I’d also done a lot of learning since I wrote the first two novels—taking courses, discovering just how much I didn’t know, figuring out what the market wanted, finding out all the stuff I was doing that shouldn’t ever be done. I felt ready to move on to the next level, to write a book I could actually have a chance of getting published with. So NaNoWriMo was my personal test, my big push toward success.

For anyone not familiar with National Novel Writing Month, you’re asked to commit to writing fifty thousand words during November. At the end you’re expected to have a first draft, not a book all polished and ready to be subbed. You’re also encouraged to have some kind of plan so you’re not stumbling around writing yourself into corners and wasting time.

Even as a pantser I knew my chances of writing a novel of that size without some kind of outline were slim, so I came up with everything I thought I needed—a plot, character outlines, research notes. I was ready!

I started on November 1st and cranked out three thousand words the first night. The second night I cranked out a thousand, but it was hard going. You have to understand, I didn’t doubt I could get the word-count. I’d done almost one and a half that much in the past. I was aiming for a good first draft, something that didn’t need much work at the end, so I was paying attention to all those rules I’d learned, trying to follow my plan, pushing, forcing, biting and clawing toward the end.

I didn’t finish writing the book.

It bored the crap out of me.

Hatred isn’t a strong enough word for how I felt about my heroine, hero, the plot, my writing. I had a moment where I thought I was done for. I’d failed the test and had about ten thousand words of unadulterated effluvia to show for it.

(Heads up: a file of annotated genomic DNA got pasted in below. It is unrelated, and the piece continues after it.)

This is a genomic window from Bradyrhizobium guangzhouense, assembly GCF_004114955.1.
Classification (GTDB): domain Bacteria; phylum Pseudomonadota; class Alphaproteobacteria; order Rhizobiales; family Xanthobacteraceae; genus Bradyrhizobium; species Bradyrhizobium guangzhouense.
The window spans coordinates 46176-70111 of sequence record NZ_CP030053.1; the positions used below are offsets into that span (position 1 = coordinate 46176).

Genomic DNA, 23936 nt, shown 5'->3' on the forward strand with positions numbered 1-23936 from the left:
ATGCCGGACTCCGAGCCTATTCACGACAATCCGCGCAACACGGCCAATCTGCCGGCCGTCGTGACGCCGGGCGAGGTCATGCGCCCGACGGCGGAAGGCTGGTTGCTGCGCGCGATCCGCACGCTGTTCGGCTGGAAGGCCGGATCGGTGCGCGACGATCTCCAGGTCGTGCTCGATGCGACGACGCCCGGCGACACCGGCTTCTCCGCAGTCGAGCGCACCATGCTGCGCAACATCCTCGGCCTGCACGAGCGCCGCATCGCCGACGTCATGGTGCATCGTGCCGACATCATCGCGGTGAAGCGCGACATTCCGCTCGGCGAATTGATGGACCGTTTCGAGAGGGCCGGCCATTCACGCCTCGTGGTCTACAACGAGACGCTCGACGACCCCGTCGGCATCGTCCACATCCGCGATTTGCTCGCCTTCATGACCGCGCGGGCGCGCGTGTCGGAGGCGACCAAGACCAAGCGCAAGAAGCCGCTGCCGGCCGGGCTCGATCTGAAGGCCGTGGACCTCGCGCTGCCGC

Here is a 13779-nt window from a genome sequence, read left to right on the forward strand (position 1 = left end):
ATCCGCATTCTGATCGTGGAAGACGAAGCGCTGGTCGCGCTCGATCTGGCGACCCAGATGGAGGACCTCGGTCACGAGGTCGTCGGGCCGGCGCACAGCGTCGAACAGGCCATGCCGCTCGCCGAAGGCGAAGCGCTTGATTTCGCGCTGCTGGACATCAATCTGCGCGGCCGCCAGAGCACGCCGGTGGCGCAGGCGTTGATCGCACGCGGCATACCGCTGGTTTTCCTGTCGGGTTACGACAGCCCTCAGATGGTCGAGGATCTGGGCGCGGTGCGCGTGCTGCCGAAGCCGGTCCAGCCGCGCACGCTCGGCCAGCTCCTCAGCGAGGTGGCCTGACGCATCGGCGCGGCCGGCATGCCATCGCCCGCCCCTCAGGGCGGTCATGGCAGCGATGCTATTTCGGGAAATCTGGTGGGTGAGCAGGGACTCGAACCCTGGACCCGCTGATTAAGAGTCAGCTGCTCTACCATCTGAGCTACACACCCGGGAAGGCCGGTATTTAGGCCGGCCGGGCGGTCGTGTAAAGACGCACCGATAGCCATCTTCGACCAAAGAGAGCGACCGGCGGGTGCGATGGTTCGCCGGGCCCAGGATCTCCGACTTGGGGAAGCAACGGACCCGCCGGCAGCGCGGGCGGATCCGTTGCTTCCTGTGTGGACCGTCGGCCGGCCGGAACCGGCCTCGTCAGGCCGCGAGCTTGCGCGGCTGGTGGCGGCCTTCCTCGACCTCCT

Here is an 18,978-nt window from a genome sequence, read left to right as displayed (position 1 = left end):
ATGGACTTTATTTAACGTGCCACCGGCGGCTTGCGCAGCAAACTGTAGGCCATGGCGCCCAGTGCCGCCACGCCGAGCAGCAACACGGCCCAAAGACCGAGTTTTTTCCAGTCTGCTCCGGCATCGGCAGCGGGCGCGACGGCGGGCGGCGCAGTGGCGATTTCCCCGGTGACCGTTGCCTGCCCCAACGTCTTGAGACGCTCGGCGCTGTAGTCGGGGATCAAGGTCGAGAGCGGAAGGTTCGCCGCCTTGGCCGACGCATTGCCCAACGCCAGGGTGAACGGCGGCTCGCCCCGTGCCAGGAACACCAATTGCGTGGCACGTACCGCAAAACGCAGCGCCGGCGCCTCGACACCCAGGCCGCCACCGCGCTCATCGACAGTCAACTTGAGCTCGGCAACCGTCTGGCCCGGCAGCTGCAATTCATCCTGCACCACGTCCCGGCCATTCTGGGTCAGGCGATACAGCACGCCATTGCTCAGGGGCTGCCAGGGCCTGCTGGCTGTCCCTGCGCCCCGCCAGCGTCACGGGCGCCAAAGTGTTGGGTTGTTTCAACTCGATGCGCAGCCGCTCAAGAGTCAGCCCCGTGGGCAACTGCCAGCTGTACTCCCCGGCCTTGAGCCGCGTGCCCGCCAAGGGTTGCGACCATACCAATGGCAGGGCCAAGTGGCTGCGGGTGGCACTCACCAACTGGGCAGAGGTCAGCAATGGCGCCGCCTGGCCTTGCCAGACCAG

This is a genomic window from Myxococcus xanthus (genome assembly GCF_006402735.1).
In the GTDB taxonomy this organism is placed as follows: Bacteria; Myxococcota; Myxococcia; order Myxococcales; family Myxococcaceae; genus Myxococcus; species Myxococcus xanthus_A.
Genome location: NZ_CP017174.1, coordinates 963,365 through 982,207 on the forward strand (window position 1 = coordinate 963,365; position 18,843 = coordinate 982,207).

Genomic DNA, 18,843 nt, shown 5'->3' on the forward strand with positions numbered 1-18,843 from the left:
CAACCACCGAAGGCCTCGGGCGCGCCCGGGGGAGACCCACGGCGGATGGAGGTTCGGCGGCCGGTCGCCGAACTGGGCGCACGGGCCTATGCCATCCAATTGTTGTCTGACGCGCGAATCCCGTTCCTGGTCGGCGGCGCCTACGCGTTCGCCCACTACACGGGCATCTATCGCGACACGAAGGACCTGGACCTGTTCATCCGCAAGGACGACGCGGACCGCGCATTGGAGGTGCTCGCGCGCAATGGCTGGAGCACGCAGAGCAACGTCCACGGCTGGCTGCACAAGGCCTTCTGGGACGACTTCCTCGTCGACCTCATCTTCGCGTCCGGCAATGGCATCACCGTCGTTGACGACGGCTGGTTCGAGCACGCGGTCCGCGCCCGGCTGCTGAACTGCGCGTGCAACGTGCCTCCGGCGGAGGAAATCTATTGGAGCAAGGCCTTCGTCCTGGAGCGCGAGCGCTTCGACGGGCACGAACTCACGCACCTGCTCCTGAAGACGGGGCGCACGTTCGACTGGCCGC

I won’t bore you with the details of my depression, hair-tearing etc. I can tell you what I learned from that experience was invaluable. I can’t force a plot or ignore the direction my characters want to go in. I can produce quickly, but there has to be a certain level of freedom to the writing, so I can stay engaged and let my imagination really be in control. But most importantly I learned that slavishly following all the writing rules, trying to conform to every little thing people say you MUST or absolutely SHOULDN’T do is the fast road to boring, stagnant writing and an unfinished book. It’s like I learned in art class…the best abstract artists are those who know exactly how to draw and paint in a realistic fashion, but choose not to.

There was other good news too. On November 12th I had an idea—a vague, “suppose” kind of idea—started writing it to get the bad taste of defeat out of my mouth, and got the entire 50K first draft finished in time to receive my NaNoWriMo certificate. I still had a lot of work to do to find my voice, to discover which rules I was able to break effectively, and I re-wrote that book a couple of times before it became Breaking Free, my first erotic historical novel.

I’ve had other unfinished books since then, but now I tend to know fairly early when to let go and not waste my time on a thread-bare plot or an untenable character. And I’m still learning when and how to break the rules… Sometimes we're better off not knowing them at all, I think!

*For anyone not familiar with FOADs, that’d be F*** Off And Die.